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24-03-2013 | Oral medicine | Article

Azithromycin shows promise for periodontitis in smokers

Abstract

Free abstract

medwireNews: A single application of azithromycin results in improvements in clinical features of periodontitis, a study in smokers indicates.

The findings support further investigation of subgingival azithromycin as an adjunct to scaling and root planning in these difficult-to-treat patients, say the study authors writing in the Australian Dental Journal.

Avani Pradeep (Government Dental College and Research Institute, Bangalore, India) and colleagues undertook a randomized controlled trial in 54 people with chronic periodontitis. All were smokers, which is known to increase risk for periodontal disease and lessen the response to therapy.

All the patients were male and free of systemic disease but had moderately severe periodontal disease, defined as a pocket depth of at least 5 mm or clinical attachment level of 4-6 mm and vertical bone loss of at least 3 mm.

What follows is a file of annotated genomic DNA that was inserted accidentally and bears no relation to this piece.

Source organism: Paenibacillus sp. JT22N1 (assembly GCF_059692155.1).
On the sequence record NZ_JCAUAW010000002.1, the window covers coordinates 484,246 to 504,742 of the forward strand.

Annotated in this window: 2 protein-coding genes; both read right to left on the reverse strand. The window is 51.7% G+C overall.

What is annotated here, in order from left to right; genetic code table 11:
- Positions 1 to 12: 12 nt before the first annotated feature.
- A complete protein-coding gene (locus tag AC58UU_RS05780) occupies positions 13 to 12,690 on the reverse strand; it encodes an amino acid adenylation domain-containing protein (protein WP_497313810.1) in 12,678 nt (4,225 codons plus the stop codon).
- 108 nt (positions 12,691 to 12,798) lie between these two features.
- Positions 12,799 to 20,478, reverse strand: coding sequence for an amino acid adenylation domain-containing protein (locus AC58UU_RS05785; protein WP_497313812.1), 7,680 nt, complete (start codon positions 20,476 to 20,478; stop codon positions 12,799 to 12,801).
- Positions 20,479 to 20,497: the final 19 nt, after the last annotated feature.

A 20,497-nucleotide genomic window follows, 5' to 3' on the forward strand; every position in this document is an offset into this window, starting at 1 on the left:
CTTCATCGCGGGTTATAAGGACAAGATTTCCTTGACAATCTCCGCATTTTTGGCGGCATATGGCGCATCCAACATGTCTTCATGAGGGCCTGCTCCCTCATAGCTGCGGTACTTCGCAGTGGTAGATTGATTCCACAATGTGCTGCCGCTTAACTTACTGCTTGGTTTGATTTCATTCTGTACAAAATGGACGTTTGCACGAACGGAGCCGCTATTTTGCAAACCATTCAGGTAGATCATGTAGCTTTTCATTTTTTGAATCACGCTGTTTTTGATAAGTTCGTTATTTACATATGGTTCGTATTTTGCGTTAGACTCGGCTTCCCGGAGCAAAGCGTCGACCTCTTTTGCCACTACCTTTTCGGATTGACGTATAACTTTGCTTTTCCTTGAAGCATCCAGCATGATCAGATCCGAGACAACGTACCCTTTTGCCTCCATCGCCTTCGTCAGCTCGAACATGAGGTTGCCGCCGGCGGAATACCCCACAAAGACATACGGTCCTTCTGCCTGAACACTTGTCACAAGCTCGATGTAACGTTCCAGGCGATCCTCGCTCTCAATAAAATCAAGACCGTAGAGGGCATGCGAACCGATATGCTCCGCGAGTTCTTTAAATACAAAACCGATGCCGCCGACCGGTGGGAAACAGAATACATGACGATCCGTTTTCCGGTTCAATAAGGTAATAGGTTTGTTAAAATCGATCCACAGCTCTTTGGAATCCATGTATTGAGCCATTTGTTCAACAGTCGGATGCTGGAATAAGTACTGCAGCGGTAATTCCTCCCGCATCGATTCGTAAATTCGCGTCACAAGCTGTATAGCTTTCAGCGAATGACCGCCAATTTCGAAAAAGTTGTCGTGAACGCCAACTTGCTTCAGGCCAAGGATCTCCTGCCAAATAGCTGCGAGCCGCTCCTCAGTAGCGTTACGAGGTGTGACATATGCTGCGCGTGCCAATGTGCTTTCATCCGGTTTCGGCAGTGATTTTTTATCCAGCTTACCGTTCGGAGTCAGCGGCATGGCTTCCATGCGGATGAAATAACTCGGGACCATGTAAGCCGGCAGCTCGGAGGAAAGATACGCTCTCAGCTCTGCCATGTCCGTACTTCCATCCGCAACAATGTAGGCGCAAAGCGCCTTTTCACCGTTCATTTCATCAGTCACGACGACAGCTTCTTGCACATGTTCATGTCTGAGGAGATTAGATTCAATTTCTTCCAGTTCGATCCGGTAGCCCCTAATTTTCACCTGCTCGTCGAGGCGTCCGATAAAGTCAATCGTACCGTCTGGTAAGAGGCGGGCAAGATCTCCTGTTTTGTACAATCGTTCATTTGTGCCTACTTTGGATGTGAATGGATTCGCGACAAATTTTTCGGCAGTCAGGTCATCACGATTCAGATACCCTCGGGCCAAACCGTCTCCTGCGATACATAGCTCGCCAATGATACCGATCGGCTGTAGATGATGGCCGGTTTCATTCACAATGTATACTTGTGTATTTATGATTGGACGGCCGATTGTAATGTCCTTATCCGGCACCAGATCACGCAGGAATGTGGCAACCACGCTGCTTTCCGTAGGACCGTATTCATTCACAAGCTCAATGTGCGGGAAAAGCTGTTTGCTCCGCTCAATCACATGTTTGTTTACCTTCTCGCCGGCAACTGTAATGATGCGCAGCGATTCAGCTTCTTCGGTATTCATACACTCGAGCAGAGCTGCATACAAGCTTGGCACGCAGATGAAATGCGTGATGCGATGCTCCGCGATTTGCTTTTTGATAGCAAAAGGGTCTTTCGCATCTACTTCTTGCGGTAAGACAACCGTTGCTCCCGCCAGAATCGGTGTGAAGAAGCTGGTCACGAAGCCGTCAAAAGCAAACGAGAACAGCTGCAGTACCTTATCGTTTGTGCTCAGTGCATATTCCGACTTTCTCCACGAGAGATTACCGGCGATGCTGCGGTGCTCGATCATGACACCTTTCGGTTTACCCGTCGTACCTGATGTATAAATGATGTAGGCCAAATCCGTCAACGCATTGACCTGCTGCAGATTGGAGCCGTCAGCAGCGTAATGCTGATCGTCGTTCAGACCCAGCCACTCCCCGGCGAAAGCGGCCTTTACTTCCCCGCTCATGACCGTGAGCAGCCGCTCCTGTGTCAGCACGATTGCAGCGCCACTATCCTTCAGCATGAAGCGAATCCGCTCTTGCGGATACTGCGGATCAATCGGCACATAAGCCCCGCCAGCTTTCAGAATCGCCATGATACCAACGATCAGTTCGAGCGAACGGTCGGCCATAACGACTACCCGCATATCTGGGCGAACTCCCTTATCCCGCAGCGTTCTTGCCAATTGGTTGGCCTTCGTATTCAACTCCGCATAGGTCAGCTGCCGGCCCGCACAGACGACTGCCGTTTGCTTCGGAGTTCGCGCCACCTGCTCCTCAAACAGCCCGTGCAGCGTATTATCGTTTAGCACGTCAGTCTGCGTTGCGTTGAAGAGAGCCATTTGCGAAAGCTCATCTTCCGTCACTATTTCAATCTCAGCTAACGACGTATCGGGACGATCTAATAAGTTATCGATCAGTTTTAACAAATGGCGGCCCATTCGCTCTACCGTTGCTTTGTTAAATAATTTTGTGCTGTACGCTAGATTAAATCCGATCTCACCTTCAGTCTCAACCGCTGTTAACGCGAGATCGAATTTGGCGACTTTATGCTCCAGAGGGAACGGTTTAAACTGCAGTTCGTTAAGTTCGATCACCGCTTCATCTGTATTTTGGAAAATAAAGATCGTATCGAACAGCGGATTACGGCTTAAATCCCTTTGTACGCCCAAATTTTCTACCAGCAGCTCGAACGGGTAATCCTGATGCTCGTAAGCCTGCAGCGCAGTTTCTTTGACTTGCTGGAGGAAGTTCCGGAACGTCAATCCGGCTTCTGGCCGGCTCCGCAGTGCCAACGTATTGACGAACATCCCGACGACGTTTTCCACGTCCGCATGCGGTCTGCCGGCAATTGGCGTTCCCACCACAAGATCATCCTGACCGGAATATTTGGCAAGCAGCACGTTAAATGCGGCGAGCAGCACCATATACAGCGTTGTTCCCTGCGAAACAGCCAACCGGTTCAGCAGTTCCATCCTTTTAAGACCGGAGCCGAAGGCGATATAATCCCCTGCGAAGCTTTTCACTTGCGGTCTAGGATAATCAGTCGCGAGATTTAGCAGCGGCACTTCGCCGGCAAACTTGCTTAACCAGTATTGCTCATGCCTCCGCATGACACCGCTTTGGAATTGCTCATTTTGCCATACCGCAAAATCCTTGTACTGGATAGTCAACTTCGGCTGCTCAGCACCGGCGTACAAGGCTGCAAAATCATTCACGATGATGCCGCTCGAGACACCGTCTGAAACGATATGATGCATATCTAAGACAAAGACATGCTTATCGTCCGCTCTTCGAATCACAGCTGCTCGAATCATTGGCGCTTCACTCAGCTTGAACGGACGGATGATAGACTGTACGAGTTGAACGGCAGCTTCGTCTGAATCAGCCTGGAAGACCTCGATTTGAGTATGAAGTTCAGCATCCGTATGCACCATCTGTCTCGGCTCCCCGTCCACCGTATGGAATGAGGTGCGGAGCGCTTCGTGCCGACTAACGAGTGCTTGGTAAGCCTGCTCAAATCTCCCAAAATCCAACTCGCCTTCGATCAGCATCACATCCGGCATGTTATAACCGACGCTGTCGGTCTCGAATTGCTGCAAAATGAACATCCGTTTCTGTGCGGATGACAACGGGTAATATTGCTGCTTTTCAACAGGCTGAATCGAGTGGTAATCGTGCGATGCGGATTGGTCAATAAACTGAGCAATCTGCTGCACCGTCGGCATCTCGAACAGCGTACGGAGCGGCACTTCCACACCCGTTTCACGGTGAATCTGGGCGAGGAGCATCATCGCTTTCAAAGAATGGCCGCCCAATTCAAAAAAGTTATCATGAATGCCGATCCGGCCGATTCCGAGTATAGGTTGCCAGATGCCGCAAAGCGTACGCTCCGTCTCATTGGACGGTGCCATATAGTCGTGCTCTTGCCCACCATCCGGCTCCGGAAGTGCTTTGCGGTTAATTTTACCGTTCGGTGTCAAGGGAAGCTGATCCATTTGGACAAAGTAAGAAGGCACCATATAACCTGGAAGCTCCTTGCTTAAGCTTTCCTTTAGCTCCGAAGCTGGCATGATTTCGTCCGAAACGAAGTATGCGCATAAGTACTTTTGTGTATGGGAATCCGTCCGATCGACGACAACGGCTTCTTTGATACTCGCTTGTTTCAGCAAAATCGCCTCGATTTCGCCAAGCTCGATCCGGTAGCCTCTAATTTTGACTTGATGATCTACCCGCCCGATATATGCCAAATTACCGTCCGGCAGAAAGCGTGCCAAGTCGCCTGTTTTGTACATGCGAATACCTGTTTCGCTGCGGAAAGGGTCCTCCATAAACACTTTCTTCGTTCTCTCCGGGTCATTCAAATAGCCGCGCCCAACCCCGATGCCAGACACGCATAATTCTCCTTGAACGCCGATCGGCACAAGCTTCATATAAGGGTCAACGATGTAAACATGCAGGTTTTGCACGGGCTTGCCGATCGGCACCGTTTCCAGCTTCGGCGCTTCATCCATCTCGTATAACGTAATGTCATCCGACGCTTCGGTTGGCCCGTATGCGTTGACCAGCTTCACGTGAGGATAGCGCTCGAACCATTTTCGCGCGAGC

They were randomly assigned to receive either azithromycin 0.5% gel or placebo gel, delivered subgingivally by injection into periodontal pockets, following standard scaling and root planing.

There were no adverse reactions to azithromycin gel and no patient reported any discomfort, report the authors. All patients gave positive responses regarding the taste and flavor of the gel.

The primary efficacy endpoint was the change in clinical attachment level between baseline and 9 months. This parameter increased by 2.44 mm, on average, in the azithromycin group versus just 0.18 mm in the placebo group, indicating a statistically significant treatment effect.

A single application of azithromycin also offered significant improvements in plaque index, pocket depth, and bleeding at 9 months.

Noting that treating periodontal disease in smokers is often frustrating because of lack of response, the authors say that azithromycin has several potential advantages, including high tissue concentration, increased patient compliance, rapid wound healing, less short-term gingival inflammation, and sustained reduction of periopathogenic bacteria.

"Because of its high tissue concentration, tissue release is prolonged, leading to the delayed and gradual depletion of azithromycin," the authors remark.

They conclude: "This can provide a new direction in the field of periodontal treatment in this special group of patients who are at greater risk for periodontal destruction. However, long-term multicentre randomized, controlled clinical trials using different vehicles and concentrations of [azithromycin] should be carried out to confirm the observations of our study."

By Joanna Lyford, Senior medwireNews Reporter